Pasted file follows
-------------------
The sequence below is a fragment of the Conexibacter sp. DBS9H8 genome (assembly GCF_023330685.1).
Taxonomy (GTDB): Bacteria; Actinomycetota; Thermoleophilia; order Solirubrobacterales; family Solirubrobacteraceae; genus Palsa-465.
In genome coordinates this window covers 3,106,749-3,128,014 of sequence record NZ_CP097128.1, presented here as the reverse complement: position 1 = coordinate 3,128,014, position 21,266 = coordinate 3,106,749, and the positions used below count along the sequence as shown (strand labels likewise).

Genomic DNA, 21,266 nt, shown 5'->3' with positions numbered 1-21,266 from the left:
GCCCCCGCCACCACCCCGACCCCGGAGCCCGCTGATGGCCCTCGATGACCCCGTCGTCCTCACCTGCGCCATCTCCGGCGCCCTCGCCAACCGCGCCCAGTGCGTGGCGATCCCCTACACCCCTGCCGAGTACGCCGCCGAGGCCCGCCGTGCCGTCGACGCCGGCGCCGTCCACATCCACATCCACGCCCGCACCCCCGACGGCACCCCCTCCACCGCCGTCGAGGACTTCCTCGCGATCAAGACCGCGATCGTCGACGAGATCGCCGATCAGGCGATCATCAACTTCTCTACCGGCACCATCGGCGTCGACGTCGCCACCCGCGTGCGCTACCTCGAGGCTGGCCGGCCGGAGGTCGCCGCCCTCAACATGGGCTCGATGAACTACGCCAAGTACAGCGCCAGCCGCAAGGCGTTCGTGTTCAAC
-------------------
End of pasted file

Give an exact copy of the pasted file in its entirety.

The sequence below is a fragment of the Conexibacter sp. DBS9H8 genome (assembly GCF_023330685.1).
Taxonomy (GTDB): Bacteria; Actinomycetota; Thermoleophilia; order Solirubrobacterales; family Solirubrobacteraceae; genus Palsa-465.
In genome coordinates this window covers 3,106,749-3,128,014 of sequence record NZ_CP097128.1, presented here as the reverse complement: position 1 = coordinate 3,128,014, position 21,266 = coordinate 3,106,749, and the positions used below count along the sequence as shown (strand labels likewise).

Genomic DNA, 21,266 nt, shown 5'->3' with positions numbered 1-21,266 from the left:
GCCCCCGCCACCACCCCGACCCCGGAGCCCGCTGATGGCCCTCGATGACCCCGTCGTCCTCACCTGCGCCATCTCCGGCGCCCTCGCCAACCGCGCCCAGTGCGTGGCGATCCCCTACACCCCTGCCGAGTACGCCGCCGAGGCCCGCCGTGCCGTCGACGCCGGCGCCGTCCACATCCACATCCACGCCCGCACCCCCGACGGCACCCCCTCCACCGCCGTCGAGGACTTCCTCGCGATCAAGACCGCGATCGTCGACGAGATCGCCGATCAGGCGATCATCAACTTCTCTACCGGCACCATCGGCGTCGACGTCGCCACCCGCGTGCGCTACCTCGAGGCTGGCCGGCCGGAGGTCGCCGCCCTCAACATGGGCTCGATGAACTACGCCAAGTACAGCGCCAGCCGCAAGGCGTTCGTGTTCAAC